Teresa Siles, Nuffer, Smith, Tucker We’ve all heard the stats: 901 million people are on Facebook, 140 million people are on Twitter, and 161 million people are on LinkedIn.
It can be easy to get lured in by the sheer numbers and the potential to reach millions of people with the click of a mouse.
But is it really that easy? More important, how can those in agriculture use interactive capabilities and social media strategically to meet specific objectives?
At Nuffer, Smith, Tucker, we’ve helped scores of clients in all industries, including agriculture, with their online strategies.
Social media is changing the way that we as a society communicate, and, contrary to what some believe, social media is more than just water-cooler chatter.
People are using social media for everything from figuring out what car to buy to finding employment.
On the food front, social media has become a go-to source for recommendations on restaurants, recipes, culinary trends and health information.
And when food safety issues arise, it’s often social media that breaks or spreads the news in a matter of minutes.
While the fear of the unknown may keep many in agriculture and food industries at bay, social media poses numerous opportunities for those who use the tools well.
At the core of social media are the ideas of transparency, open communication and creating two-way dialogue — organizations that embrace these tenants will be successful.
For those in agriculture considering entering the social media space, consider the following:
- Listen first. Monitor social media to see who is talking about relevant topics, such as produce, foodservice and culinary trends, and food safety.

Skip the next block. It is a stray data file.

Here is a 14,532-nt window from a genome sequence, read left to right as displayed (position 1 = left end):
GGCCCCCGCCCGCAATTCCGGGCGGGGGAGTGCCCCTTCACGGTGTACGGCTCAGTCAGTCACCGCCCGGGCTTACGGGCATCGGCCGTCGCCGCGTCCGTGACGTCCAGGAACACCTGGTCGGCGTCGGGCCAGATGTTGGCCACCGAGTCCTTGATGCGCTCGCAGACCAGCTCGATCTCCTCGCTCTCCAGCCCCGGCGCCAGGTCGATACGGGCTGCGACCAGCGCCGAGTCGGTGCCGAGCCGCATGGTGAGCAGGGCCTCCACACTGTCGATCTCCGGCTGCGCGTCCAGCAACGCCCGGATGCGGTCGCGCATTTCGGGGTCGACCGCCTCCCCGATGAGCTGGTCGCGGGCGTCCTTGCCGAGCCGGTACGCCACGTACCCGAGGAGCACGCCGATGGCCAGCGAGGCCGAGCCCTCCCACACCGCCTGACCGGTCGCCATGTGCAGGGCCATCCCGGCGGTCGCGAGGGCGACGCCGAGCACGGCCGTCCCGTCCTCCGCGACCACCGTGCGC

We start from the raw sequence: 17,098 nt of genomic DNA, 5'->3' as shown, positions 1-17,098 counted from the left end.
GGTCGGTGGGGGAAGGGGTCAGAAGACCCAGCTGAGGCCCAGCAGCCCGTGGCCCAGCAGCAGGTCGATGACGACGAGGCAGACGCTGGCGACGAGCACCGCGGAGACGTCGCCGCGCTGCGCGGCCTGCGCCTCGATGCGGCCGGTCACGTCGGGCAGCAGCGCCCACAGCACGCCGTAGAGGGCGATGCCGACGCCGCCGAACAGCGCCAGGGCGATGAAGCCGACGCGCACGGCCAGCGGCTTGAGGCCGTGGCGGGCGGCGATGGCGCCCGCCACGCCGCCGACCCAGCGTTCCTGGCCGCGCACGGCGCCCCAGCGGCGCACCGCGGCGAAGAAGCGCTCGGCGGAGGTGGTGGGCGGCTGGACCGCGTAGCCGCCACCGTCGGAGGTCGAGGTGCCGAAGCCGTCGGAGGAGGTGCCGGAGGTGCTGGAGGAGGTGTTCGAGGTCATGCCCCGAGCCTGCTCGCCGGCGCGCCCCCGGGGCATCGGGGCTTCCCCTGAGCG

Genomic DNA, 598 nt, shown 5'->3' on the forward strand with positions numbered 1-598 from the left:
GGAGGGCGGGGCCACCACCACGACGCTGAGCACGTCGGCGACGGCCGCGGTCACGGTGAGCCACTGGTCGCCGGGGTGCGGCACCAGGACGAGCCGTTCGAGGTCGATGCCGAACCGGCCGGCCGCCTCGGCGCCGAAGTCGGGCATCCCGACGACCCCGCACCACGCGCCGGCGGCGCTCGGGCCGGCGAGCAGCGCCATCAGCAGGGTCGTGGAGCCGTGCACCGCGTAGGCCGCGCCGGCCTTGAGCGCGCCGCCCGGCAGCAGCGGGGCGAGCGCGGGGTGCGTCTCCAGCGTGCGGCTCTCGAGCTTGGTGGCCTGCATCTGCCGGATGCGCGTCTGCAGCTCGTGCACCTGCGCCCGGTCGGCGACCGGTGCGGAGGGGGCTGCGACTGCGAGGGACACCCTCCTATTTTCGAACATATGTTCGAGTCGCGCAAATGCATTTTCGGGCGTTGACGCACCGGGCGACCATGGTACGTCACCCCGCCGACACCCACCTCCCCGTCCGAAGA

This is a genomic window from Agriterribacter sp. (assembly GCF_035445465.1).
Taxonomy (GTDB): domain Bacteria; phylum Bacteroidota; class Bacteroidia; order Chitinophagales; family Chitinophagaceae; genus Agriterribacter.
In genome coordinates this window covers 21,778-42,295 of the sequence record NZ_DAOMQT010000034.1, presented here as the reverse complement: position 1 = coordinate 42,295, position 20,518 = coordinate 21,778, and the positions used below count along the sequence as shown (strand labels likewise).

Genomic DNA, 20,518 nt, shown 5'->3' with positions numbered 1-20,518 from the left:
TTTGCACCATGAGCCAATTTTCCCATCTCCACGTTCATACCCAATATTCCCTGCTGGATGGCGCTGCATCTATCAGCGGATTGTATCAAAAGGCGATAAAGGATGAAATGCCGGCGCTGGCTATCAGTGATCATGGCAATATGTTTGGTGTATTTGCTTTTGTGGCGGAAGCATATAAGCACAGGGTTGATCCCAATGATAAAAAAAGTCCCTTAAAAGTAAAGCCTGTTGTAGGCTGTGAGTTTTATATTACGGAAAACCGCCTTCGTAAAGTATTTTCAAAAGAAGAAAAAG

Listen to what is being said as well as the sentiment around the discussion. This critical step will help pave the way for your social strategy.
- Survey your audience. Rather than guess what your audience wants out of your website, newsletter or social profiles, ask them. Simple online surveys will tell you what tools to consider and where to invest your resources.
We’re in the process of a survey such as this for the Citrus Pest and Disease Prevention Program as it considers new forms of online communication.
- Add value. With so many sources of information readily available, websites and social channels need to provide content that keeps people coming back. Think about what you can provide to add value.
Recently, we helped Markon Cooperative develop its new website and social channels, including its “Markon on Your Menu” section, which serves as a culinary hub of information with operator-specific tools like flavor profiles, usage tips and an extensive recipe library.